- A number of substances in breast milk play a vital role in promoting optimal growth and brain development of the infant.
- Breast milk contains enzymes that actively take part in the digestion. These enzymes are required for lipid and carbohydrate digestion, enabling the infant to consume adequate energy.
- Several hormones found in breast milk regulate infant’s body functions and development.
Benefits of breast milk
Breast milk is considered ideal nutrition since it poses tremendous benefits for both babies and mothers. Breast milk is rich in:
- Fats, proteins and carbohydrates that provide sufficient energy for growth and development.
- Enzymes that exhibit antimicrobial and immunomodulatory that protect the infant from infections and illnesses.
- Substances that minimize allergic reactions caused by proteins in cow milk.
- Bioactive nutrients required for brain and nervous system development.
Apart from the lifelong benefits of breastfeeding for the baby, breastfeeding helps mothers to reduce post-delivery blood loss (postpartum bleeding), decrease the chance of developing breast and ovarian cancers while strengthening bonding between mother and newborn.
Tips to improve the chance of successful breastfeeding
A comprehensive breastfeeding care enhances an appropriate and successful lactation, acting as a key to promote baby’s growth and development. During breastfeeding, it is highly recommended to:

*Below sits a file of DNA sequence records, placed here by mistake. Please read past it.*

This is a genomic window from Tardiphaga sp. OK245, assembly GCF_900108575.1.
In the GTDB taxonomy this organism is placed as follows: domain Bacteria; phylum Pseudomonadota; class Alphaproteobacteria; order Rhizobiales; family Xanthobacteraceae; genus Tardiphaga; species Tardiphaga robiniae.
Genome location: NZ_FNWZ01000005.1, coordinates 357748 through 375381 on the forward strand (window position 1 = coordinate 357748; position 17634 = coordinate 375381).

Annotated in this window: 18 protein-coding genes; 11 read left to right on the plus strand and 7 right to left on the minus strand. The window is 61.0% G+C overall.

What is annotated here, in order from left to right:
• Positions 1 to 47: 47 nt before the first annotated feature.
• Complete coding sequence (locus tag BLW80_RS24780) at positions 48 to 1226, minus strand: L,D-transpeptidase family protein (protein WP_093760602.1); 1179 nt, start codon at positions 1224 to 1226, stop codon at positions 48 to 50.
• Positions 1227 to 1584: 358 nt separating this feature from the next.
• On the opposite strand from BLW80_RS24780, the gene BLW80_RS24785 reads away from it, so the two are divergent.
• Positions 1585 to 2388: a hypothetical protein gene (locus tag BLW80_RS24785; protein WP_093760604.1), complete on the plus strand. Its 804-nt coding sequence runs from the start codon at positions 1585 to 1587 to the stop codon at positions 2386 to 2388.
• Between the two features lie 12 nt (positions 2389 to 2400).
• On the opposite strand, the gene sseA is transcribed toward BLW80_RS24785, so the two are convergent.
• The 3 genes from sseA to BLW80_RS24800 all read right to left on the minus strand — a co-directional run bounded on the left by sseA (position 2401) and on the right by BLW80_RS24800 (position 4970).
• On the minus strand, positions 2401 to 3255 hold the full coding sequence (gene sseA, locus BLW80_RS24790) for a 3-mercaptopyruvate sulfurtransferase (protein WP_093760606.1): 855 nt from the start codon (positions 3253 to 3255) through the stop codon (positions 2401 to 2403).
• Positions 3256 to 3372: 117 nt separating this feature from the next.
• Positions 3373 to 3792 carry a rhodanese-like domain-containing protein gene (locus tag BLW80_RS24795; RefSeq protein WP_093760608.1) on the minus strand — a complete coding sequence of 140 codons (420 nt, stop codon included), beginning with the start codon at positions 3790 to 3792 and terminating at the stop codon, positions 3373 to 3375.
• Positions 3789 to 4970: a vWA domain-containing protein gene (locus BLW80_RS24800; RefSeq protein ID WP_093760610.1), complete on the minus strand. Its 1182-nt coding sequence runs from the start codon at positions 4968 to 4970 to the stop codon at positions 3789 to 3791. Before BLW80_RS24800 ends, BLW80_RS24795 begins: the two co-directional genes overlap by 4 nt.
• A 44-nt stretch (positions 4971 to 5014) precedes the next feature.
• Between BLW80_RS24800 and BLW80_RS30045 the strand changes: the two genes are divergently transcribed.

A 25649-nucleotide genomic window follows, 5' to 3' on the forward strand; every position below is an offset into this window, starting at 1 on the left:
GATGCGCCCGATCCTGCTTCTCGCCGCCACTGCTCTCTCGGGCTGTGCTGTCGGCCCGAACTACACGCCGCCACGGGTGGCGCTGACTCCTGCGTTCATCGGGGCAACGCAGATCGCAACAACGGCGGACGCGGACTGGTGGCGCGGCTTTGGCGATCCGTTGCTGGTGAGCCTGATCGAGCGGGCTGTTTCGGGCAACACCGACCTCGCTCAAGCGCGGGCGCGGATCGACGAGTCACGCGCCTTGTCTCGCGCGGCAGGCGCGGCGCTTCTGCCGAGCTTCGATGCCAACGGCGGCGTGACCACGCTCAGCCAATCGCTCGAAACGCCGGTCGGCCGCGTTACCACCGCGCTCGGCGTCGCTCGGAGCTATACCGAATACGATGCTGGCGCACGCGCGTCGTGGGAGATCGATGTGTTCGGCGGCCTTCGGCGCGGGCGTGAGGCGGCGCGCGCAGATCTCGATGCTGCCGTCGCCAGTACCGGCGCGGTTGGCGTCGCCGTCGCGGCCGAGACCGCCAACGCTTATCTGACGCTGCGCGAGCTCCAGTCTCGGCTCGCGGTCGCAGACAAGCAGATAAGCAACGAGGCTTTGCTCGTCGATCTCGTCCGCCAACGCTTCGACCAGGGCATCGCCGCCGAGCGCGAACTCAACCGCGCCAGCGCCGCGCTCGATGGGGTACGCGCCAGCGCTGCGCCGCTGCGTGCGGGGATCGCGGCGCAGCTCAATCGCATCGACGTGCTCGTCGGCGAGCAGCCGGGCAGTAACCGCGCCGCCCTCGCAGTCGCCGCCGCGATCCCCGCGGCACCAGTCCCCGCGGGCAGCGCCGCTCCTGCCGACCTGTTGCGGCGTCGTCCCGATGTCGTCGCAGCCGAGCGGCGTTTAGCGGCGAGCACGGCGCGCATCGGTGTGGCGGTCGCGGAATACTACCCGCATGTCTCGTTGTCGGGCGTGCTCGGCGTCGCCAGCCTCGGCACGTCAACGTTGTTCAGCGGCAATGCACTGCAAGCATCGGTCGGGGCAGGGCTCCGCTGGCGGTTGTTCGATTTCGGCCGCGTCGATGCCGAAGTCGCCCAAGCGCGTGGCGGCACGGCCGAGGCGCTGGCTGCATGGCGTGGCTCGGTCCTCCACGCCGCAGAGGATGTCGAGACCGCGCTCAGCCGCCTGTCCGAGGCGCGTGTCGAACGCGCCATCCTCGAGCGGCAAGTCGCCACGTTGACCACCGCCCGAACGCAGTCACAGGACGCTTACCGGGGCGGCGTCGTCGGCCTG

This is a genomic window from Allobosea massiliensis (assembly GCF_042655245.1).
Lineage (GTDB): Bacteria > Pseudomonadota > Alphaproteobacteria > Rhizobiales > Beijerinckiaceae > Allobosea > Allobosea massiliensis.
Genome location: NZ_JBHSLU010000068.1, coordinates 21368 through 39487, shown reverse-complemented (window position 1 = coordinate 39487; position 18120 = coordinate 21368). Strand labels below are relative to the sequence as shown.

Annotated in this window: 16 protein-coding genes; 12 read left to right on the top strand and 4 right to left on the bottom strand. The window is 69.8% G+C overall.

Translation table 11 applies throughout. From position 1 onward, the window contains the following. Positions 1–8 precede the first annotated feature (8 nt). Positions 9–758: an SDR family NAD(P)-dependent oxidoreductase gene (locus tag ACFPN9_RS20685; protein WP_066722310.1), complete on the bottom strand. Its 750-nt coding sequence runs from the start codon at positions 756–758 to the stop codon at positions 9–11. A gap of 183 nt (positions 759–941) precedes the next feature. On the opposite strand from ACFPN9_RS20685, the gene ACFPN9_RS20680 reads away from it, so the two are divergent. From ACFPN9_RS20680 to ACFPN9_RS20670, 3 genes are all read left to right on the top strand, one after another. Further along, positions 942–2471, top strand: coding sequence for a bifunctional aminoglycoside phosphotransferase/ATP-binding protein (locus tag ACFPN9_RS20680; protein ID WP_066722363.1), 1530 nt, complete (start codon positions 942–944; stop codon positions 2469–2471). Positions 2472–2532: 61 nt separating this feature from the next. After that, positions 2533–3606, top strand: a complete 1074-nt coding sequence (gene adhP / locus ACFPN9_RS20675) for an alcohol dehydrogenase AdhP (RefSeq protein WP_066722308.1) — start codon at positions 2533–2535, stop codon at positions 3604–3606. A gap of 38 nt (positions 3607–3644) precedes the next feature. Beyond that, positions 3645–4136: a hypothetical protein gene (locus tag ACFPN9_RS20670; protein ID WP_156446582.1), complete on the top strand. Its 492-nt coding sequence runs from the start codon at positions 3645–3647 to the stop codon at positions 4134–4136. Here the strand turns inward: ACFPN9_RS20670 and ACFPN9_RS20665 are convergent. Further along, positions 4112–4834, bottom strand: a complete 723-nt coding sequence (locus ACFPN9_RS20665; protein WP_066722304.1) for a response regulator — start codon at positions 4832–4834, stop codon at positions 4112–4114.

- Clean the nipples and surrounding areas before and after breastfeeding every time. Nipple cleansing can be done by using clean water or normal saline. The composite of positioning attachment and suckling should be properly arranged. At the beginning, it is advised to alternate breasts multiple times during a feeding. After the baby breastfeeds for 15-20 minutes on one breast, switches over to the other breast for another 15-20 minutes, then switches back to the first breast again and so on (if breast milk is sufficiently produced, it is possible to make a full, healthy supply of breast milk with only one breast).
- Make sure that the baby’s head is positioned at the breast, higher than the body at the correct angle, so the nipple is aimed at the roof of the baby’s mouth and lightly touch the baby’s lip with the nipple.
- Regularly observe the position of the breast. Avoid leaning the breast forward into the baby’s mouth, as this can lead to poor attachment.
- Burp a baby after each breastfeeding by holding the baby upright, in a vertical position with the baby’s head over your shoulder. Burping helps to get rid of some of the air from the stomach that babies tend to swallow during feeding. After burping, baby carrying positions can be altered.
- Avoid bottle feeding at the beginning as it increases the chance of refusing breastfeeding.